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|Channel 4 will show performance artist eating baby
Richard Brooks, Arts Editor
Times of London
December 29, 2002
CHANNEL 4 has been accused of sensationalism over a decision to broadcast a programme that will show a performance artist eating the flesh of a dead baby.
The channel, which has a reputation for breaking taboos and has been accused of obscenity and tastelessness in the past, will cross a new threshold with the scenes of cannibalism to be shown on Thursday.
The documentary, Beijing Swings, which covers the extreme practices of some modern artists in the Chinese capital, has been condemned by the country’s embassy in London and by politicians and lobby groups in Britain.
“This artist is being controversial for controversy’s sake, not for art. It is also typical of Channel 4 to try to be sensationalist,” said John Milton Whatmore, chairman of Media Watch.
Hung Liu, third secretary at the Chinese embassy, described Channel 4’s programme as “detrimental” to China. “This is a wrong image and very damaging,” he said.
Beijing Swings shows stills of Zhu Yu, the artist, eating what appears to be a stillborn infant. There is one shot of him washing the baby before he eats it and then three of him biting into the body. Zhu Yu admits he was sick afterwards.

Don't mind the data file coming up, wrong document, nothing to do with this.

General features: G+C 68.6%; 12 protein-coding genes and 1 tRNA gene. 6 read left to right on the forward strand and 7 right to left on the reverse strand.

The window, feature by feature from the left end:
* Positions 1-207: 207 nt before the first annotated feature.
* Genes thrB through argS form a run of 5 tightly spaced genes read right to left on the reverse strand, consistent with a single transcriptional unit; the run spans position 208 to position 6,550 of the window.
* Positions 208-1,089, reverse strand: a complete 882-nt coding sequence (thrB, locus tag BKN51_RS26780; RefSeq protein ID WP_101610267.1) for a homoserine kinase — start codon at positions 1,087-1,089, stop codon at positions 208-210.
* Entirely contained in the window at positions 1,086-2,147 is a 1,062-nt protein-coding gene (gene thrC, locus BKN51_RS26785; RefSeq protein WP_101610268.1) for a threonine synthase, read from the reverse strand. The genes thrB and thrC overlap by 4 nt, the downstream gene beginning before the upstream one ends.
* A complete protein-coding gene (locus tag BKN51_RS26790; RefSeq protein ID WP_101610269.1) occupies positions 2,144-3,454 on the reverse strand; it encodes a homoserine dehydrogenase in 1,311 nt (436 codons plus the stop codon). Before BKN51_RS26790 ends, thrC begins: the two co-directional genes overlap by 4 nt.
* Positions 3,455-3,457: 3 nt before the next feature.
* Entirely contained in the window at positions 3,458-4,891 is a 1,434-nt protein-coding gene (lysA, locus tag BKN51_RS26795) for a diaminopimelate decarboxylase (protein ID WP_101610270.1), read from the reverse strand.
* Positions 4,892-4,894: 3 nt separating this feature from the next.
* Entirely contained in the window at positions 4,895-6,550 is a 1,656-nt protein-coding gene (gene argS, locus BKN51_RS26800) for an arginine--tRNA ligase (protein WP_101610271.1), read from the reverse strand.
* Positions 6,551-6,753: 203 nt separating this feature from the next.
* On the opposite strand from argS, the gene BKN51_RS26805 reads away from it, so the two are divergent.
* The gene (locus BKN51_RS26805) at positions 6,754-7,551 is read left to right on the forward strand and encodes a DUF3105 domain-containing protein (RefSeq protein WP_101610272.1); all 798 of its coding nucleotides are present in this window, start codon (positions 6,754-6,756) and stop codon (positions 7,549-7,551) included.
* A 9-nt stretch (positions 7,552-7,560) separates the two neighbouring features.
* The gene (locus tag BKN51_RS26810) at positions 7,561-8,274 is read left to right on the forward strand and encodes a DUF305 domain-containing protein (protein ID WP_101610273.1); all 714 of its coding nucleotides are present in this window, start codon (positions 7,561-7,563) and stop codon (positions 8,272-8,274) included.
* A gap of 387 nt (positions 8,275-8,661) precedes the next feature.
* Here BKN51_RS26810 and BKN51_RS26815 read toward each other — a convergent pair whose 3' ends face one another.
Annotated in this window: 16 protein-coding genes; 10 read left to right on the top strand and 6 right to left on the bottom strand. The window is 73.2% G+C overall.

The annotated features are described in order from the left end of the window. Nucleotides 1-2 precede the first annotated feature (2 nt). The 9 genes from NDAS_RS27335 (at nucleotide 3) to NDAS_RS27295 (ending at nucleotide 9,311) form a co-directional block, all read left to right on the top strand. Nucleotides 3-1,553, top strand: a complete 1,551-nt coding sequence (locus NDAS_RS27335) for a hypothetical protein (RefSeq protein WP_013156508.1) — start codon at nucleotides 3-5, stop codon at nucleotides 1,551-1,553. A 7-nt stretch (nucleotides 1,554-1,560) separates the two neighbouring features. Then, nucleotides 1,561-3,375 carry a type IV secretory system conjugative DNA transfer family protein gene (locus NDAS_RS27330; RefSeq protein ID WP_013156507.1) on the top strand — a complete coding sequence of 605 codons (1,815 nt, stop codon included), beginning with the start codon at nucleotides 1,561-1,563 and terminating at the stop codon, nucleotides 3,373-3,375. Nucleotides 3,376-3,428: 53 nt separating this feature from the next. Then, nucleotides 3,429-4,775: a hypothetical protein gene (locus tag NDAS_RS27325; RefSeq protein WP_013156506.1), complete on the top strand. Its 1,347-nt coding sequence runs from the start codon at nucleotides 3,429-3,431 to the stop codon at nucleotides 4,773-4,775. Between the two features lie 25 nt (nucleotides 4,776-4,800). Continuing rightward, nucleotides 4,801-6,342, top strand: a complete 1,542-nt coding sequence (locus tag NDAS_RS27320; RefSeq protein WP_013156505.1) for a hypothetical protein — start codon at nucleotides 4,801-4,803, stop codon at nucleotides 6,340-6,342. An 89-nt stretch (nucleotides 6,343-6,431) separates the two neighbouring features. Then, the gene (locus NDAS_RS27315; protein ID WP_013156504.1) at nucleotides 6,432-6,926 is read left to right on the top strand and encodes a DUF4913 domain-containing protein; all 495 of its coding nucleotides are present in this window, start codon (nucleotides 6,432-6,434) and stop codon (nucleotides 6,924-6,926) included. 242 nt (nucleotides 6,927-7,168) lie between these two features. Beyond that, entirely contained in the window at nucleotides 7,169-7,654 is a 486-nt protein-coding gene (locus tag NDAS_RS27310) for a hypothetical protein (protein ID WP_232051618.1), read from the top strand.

“What will be seen is very disturbing, but we will be making sure viewers are told what to expect,” said Jess Search, the Channel 4 executive in charge of the broadcaster’s forthcoming season of programmes about China. “There will be a very strong warning.”
She justified the programme by saying China is “at a moment of change socially and culturally. We wanted a portrait of a young and modern China”.
Zhu explains his stunt by claiming: “Our subconscious tells us that eating babies is not right. But it is not prohibited. No religion forbids cannibalism. Nor can I find any law which prevents us from eating people. So I took advantage of the space between morality and the law and based my work on it.”
Zhu, who claims to be a Christian, says his religion has a major impact on his art. “Jesus is always related to blood, death and wounds and this is reflected in my art.”
Ann Widdecombe, the Tory MP and former shadow home secretary, said she was appalled that Zhu was using his religion to justify his actions. “Jesus Christ said suffer the little ones to come unto me, not that they should be eaten for public entertainment. This programme sounds hideous.”
The programme shows photographs rather than film so some critics may say Zhu could have faked eating the baby. “I’m absolutely convinced it happened,” said Waldemar Januszczak, the Sunday Times art critic who presents Beijing Swings.
“We’d heard about Zhu Yu and wanted to talk to him. The authorities in China are worried about this type of art yet it does happen.”
http://www.timesonline.co.uk/article/0,,2087-526289,00.html (Registration only)